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Melanie Langford, Ph.D.

Associate Professor of Marine Biology


As a passionate teacher of the natural sciences, I believe that biology is best understood by applying engaged learning techniques both in and out of the classroom. I strive to make topics exciting by studying primary literature, encouraging student presentations, and experiencing biology firsthand in a laboratory or field setting. Lastly, I strive to provide examples of research, internship, and career opportunities for my students to prepare them for careers after graduation.

-Melanie Langford

Berry Citrus Science - 202



I am originally from the Midwest, and have always been interested in science in general. I have always held a great personal interest in marine biology, but also became fascinated with microbiology. I obtained my B.A. from the University of Kansas, my M.S. from the University of South Alabama, and my Ph.D. from the University of Nebraska-Lincoln before coming to FSC as an Adjunct Professor and finally as an Assistant Professor at FSC. I have a very strong background in pathogenic microbiology, and I apply that background to my current work studying the microbial flora of the manatee digestive system. My favorite part about working at FSC is that I can combine my two greatest interests: marine biology and microbiology. 

I feel that FSC is an ideal learning environment for students based on the priority given to experiential learning, small classroom size, and a well-rounded education.



  • 2005-2010 – Ph.D. Microbiology – University of Nebraska-Lincoln.
  • 2003-2005 – M.S. Biology (Emphasis in Microbiology) – University of South Alabama
  • 1999- 2003 – B.A. Microbiology. University of Kansas.


I enjoy dance and the performing arts, yoga, hiking, and pretty much any ocean-related activity you can think of such as kayaking, trips to the beach, snorkeling, diving, etc.


  • Nominated for "Outstanding Teaching Assistant" by the Arts and Science Student Advisory Board, University of Nebraska.  2009.
  • Graduate studies supplemental scholarship for research excellence, University of Nebraska.  2009-2010, $2,000.
  • School of Biological Sciences Special Funds research grant recipient.  Titled: Transcriptional Response of Czf1 in the Presence of Farnesol.  2009-2010, $1,500.
  • Maude Hammond Fling Fellowship recipient- one of 8 graduate students selected for this research fellowship from a pool of over a hundred applicants.  University of Nebraska.  2008-2009, $20,000.
  • Student travel grant recipient, American Society for Microbiology General Meeting.  2005, $500.


Langford, M.L., Shelby Cain, Jalen Howard, Martine de Wit.  Isolation of multidrug-resistant bacteria from the Florida manatee, Trichechus manatus latirostris.  In Prep.
Langford, M.L., Hargarten, J.C., Patefield, K.D., Marta, E., Blankenship, J.R., Fanning, S., Nickerson, K.W., Atkin, A.L.  Candida albicans Czf1 and Efg1 coordinate response to farnesol during quorum sensing, white-opaque thermal dimorphism, and cell death.  Eukaryotic Cell.  2013.  Sep;12(9):1281-92.
Kim, S.H., Langford, M.L., Boucher, J.L., Testerman, T.L., McGee, D.J.  Helicobacter pylori arginase mutant colonizes arginase II knockout mice.  World J Gastroenterol. 2011.  Jul 28;17(28):3300-9.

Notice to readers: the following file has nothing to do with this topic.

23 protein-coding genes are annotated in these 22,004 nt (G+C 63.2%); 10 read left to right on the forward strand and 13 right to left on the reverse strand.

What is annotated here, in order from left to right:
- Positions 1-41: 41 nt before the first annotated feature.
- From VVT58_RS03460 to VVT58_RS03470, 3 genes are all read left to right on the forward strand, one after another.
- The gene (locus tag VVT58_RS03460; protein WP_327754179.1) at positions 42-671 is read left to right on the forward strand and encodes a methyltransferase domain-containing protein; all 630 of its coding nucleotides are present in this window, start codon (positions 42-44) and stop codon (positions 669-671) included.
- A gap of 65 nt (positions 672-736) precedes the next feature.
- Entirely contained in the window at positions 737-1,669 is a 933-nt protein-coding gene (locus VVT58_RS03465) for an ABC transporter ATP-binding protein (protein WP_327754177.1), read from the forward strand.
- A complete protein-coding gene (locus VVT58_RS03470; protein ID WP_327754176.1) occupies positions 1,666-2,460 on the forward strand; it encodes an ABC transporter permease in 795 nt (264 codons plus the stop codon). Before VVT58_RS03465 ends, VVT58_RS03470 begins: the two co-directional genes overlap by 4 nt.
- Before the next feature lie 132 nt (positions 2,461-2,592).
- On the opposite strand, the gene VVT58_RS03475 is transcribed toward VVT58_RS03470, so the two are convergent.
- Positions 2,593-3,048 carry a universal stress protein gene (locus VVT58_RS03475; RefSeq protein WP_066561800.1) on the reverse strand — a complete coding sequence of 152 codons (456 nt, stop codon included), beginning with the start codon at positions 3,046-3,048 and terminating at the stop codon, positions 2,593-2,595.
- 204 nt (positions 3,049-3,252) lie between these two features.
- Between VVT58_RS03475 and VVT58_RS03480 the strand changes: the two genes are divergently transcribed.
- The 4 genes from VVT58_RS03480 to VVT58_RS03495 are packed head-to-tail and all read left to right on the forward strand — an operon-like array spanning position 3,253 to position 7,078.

Langford, M.L., Hasim, S., Nickerson, K.W., Atkin, A.L.  Activity and toxicity of farnesol towards Candida albicans are dependent on growth conditions.  Antimicrob Agents Chemother. 2010. Feb;54(2):940-2.
Langford, M.L., Atkin, A.L., Nickerson, K.W.  Cellular interactions of farnesol, a quorum-sensing molecule produced by Candida albicans.  Future Microbiol. 2009. Dec;4(10):1353-62.

Kebaara, B.W*., Langford, M.L.*, Navarathna, D.H., Dumitru, R., Nickerson, K.W., Atkin, A.L.  Candida albicans Tup1 is involved in farnesol-mediated inhibition of filamentous growth induction.  Eukaryot Cell. 2008. Jun;7(6):980-7.

Hovey, J.G., Watson, E.L., Langford, M.L., Hildebrandt, E., Bathala, S., Bolland, J.R., Spadafora, D., Mendz, G.L., McGee, D.J.  Genetic microheterogeneity and phenotypic variation of Helicobacter pylori arginase in clinical isolates.  BMC Microbiol. 2007. Apr 4;7:26.
Langford, M.L., Zabaleta, J., Ochoa, A.C., Testerman, T.L., McGee, D.J.  In vitro and in vivo complementation of the Helicobacter pylori arginase mutant using an intergenic chromosomal site.  Helicobacter. 2006. Oct;11(5):477-93.
McGee, D.J., Langford, M.L., Watson, E.L., Carter, J.E., Chen, Y.T., Ottemann, K.M.  Colonization and inflammation deficiencies in Mongolian gerbils infected by Helicobacter pylori chemotaxis mutants.  Infect Immun. 2005. Mar:73(3):1820-7.


I have worked with biology students and biology honors students on projects such as studying the bacterial composition of the manatee digestive tract. I have a collaboration with the Marine Mammal Pathobiology Laboratory (MMPL) in St. Petersburg, a facility that performs necropsies on deceased manatees, and upon obtaining a permit from the Florida Fish and Wildlife Conservation Commission, I have been able to obtain samples from these manatees for my research. I have also been able to arrange student visits to observe some of these necropsies thanks to the collaborative efforts of the wonderful researchers at the MMPL. Lastly, I am working on a project with students and my fellow biology faculty members studying the evolutionary relationship between different populations of green anoles in Florida.